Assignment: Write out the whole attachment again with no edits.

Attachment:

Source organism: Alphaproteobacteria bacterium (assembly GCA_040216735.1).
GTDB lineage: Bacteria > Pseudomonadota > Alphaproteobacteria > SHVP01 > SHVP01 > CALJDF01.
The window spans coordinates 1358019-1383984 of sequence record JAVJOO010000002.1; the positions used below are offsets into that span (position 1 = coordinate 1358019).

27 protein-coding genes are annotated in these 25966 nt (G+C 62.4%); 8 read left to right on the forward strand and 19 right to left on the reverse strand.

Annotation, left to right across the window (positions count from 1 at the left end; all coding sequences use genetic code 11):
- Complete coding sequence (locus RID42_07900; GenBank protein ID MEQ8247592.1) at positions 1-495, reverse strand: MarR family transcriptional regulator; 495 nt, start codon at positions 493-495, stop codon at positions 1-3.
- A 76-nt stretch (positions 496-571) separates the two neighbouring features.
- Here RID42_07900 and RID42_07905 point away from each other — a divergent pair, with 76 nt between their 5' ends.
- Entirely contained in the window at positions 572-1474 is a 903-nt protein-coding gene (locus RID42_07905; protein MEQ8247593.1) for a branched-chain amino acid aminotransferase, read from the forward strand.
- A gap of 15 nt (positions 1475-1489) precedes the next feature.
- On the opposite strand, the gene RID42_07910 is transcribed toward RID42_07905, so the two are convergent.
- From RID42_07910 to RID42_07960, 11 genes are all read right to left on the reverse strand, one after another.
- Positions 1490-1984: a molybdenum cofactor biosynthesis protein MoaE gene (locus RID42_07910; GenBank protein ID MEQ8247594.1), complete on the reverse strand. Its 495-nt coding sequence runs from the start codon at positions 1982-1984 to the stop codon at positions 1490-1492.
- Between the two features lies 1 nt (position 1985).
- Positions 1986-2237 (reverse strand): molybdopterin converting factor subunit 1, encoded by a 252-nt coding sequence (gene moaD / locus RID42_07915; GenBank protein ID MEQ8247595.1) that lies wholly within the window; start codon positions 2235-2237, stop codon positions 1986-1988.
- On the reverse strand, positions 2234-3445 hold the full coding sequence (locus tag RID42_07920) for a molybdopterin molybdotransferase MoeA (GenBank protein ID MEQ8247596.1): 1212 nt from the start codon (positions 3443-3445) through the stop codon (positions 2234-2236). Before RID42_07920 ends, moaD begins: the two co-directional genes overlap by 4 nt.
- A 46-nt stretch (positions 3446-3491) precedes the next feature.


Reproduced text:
Source organism: Alphaproteobacteria bacterium (assembly GCA_040216735.1).
GTDB lineage: Bacteria > Pseudomonadota > Alphaproteobacteria > SHVP01 > SHVP01 > CALJDF01.
The window spans coordinates 1358019-1383984 of sequence record JAVJOO010000002.1; the positions used below are offsets into that span (position 1 = coordinate 1358019).

27 protein-coding genes are annotated in these 25966 nt (G+C 62.4%); 8 read left to right on the forward strand and 19 right to left on the reverse strand.

Annotation, left to right across the window (positions count from 1 at the left end; all coding sequences use genetic code 11):
- Complete coding sequence (locus RID42_07900; GenBank protein ID MEQ8247592.1) at positions 1-495, reverse strand: MarR family transcriptional regulator; 495 nt, start codon at positions 493-495, stop codon at positions 1-3.
- A 76-nt stretch (positions 496-571) separates the two neighbouring features.
- Here RID42_07900 and RID42_07905 point away from each other — a divergent pair, with 76 nt between their 5' ends.
- Entirely contained in the window at positions 572-1474 is a 903-nt protein-coding gene (locus RID42_07905; protein MEQ8247593.1) for a branched-chain amino acid aminotransferase, read from the forward strand.
- A gap of 15 nt (positions 1475-1489) precedes the next feature.
- On the opposite strand, the gene RID42_07910 is transcribed toward RID42_07905, so the two are convergent.
- From RID42_07910 to RID42_07960, 11 genes are all read right to left on the reverse strand, one after another.
- Positions 1490-1984: a molybdenum cofactor biosynthesis protein MoaE gene (locus RID42_07910; GenBank protein ID MEQ8247594.1), complete on the reverse strand. Its 495-nt coding sequence runs from the start codon at positions 1982-1984 to the stop codon at positions 1490-1492.
- Between the two features lies 1 nt (position 1985).
- Positions 1986-2237 (reverse strand): molybdopterin converting factor subunit 1, encoded by a 252-nt coding sequence (gene moaD / locus RID42_07915; GenBank protein ID MEQ8247595.1) that lies wholly within the window; start codon positions 2235-2237, stop codon positions 1986-1988.
- On the reverse strand, positions 2234-3445 hold the full coding sequence (locus tag RID42_07920) for a molybdopterin molybdotransferase MoeA (GenBank protein ID MEQ8247596.1): 1212 nt from the start codon (positions 3443-3445) through the stop codon (positions 2234-2236). Before RID42_07920 ends, moaD begins: the two co-directional genes overlap by 4 nt.
- A 46-nt stretch (positions 3446-3491) precedes the next feature.